NASHVILLE — Numerous anti-crime bills are among a host of new laws scheduled to take effect on July 1.
The General Assembly passed several bills cracking down on illegal drugs, sex offenders, gang violence, terrorism, and domestic violence before adjourning the 2011 legislative session that will take effect as the new month begins, as well as two key bills dealing with the court process.
“We made significant progress in attacking crime this year,” said Senate Judiciary Chairman Mae Beavers (R-Mt. Juliet), whose Committee hears legislation dealing with crime, corrections and the court process. “We passed several major public safety initiatives that will take effect in July, including legislation to fight meth use in our state, and new laws to tip the scales towards the side of justice for victims of crime.”
Beavers represents Senate District 17, which includes Cannon County.
Among legislation set to take effect at the beginning of the month is a new law sponsored by Beavers that broadens the offenses for assault and criminal homicide committed against pregnant women to include the fetus, regardless of the viability of the victim. The new law ensures that perpetrators are punished for offenses committed against the unborn child.
Senator Beavers also sponsored legislation that stiffens penalties for making methamphetamines in the presence of a child and implements a statewide electronic tracking system to curb meth production in the state. The bill also sets amounts of pseudoephedrine that can be purchased and strengthens penalties against those convicted of smurfing, or shopping for the product in multiple locations. Although the bill takes effect on July 1, pharmacies have until January 1, 2012 to connect to the system.
A separate bill passed this year ensures that those who shop in multiple counties for meth precursors can be appropriately prosecuted for the crime in any county where the purchase was made. Another measure gives consumers important health information regarding vehicles which has been used in the manufacture of methamphetamines.
Beavers was the co-sponsor of legislation set to take effect in July to extend the class of drugs under Tennessee law which is subject to a Class A misdemeanor offense for offenders who produce, manufacture, distribute, or possess the hallucinogenic plant salvia divinorum. The bill extends the class to include the active chemical ingredient in the plant or other synthetic cannabinoids. Besides the danger of addiction, tests have shown that smoking the drug can cause undesirable side affects on the heart, circulation and nervous system, in some cases leading to unconsciousness.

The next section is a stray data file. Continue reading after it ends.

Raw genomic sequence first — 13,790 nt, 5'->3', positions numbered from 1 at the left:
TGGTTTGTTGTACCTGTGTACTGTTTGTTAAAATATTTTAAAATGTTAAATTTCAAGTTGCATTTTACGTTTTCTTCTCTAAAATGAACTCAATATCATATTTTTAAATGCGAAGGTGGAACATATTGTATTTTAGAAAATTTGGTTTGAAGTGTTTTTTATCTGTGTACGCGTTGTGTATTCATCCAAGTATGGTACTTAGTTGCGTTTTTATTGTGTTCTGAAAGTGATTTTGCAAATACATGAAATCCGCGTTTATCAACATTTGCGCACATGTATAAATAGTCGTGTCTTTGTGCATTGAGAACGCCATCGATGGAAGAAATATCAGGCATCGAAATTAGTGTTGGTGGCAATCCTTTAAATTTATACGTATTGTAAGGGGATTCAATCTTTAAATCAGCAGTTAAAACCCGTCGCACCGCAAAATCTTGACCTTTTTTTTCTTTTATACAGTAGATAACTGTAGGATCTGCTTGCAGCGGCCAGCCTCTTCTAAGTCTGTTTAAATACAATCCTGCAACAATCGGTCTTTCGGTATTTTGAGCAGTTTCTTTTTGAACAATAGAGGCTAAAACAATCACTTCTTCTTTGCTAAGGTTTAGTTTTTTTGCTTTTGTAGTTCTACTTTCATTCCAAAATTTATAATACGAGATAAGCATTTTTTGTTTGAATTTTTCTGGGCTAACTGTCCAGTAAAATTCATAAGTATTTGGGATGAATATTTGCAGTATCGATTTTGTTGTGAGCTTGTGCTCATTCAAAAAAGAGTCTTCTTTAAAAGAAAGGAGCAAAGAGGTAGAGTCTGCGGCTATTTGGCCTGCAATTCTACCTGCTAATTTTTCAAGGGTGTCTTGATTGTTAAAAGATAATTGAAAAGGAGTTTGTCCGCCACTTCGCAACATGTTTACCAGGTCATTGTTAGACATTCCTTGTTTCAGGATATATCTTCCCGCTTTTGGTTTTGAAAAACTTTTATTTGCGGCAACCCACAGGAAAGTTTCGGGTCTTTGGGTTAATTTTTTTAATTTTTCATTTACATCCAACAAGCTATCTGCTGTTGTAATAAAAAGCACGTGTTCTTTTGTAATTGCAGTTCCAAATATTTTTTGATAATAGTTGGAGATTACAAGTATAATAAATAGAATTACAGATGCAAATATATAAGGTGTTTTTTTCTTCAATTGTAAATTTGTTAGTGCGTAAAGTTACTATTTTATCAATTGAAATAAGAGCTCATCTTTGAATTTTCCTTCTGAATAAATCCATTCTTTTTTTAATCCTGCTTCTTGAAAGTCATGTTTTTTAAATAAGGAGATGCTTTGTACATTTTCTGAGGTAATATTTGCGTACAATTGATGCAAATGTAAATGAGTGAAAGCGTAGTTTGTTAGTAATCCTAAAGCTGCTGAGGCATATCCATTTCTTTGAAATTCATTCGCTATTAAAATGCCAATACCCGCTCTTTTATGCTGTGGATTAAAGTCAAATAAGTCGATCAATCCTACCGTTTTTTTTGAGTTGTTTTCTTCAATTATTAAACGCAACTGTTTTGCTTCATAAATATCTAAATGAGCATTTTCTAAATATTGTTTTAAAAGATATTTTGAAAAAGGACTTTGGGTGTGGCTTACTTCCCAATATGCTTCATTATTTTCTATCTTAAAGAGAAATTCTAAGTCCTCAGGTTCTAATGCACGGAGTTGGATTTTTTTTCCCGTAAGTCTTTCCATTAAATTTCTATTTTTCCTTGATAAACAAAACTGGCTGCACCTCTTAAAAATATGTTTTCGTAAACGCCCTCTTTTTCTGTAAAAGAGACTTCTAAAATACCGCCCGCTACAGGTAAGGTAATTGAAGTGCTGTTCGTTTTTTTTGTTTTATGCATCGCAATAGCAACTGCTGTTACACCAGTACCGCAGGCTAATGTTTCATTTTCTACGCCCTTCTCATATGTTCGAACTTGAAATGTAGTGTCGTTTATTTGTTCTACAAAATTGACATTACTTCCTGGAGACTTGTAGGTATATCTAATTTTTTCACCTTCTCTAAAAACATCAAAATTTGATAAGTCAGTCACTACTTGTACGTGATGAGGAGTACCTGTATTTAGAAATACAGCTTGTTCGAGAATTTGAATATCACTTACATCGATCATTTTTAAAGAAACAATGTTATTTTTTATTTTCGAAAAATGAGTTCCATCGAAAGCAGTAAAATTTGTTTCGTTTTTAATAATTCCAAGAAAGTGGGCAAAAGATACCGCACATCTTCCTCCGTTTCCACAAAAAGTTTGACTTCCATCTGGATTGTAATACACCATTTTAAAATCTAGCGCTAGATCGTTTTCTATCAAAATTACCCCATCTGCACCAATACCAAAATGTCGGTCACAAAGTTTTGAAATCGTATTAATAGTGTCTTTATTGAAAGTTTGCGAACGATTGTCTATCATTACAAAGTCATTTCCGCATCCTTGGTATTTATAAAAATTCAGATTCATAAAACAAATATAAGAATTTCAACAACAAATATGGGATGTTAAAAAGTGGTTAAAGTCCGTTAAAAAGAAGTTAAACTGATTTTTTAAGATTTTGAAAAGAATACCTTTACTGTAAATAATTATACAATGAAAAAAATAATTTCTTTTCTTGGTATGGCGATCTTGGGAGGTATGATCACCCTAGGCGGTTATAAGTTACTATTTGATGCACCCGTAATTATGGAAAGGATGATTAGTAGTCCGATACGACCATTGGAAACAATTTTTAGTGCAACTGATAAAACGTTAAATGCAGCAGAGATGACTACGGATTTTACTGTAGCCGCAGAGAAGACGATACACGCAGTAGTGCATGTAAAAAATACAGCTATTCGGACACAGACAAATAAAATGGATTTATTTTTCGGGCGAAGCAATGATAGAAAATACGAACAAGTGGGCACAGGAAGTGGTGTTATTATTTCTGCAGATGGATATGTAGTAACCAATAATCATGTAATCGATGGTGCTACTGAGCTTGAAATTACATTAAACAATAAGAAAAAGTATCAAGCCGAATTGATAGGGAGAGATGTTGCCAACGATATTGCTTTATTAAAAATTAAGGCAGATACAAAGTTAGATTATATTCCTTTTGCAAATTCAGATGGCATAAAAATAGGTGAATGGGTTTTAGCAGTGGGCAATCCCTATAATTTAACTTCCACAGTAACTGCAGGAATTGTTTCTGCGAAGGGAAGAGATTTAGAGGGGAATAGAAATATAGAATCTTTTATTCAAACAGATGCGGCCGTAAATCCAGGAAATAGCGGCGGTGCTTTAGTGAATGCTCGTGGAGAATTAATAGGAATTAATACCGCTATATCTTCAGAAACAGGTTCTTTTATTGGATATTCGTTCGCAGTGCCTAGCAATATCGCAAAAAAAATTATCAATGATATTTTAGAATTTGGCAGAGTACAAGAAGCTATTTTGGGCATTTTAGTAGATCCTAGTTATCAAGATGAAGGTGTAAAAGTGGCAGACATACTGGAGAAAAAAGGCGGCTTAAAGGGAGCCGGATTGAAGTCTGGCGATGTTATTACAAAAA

In other key anti-crime action, legislation is set to take effect on July 1 that eliminates pretrial diversion for the most dangerous criminals in Tennessee. No felony crimes will be eligible for pre-trial diversion under the legislation.
The court process was also the focus legislation that will be enacted on July 1, which is known as the “common sense” or “good faith exception” to the “exclusionary rule” regarding suppression of evidence under the fourth amendment, or unreasonable search and seizure. The new law allows a judge to give a jury access to evidence or facts obtained as a result of a search or seizure which contains a minor technical error.
The measure attempts to balance the scales of justice to a standard embraced by the U.S. Supreme Court in United States v. Leon and Herring v. United States, which was the law in Tennessee prior to 1979. That standard allows the judge and jury to weigh all the facts and still administer justice in an objective manner.
Beavers co-sponsored a new anti-terrorism law due to take effect on July 1 that updates and strengthens the Tennessee Terrorism Prevention Act that was passed shortly after the 9-11 terrorist attacks. The “Material Support to Designated Entities Act of 2011” makes the provision of “material support” a Class A felony and helps to close the prevention gap left by the 2002 statute.
“These are a few of the key anti-crime bills we passed,” added Beavers. “Some of the measures passed in our 2011 legislative session had been pending for many years. I am very pleased with the legislation passed this year, especially considering the tight budget constraints we faced.”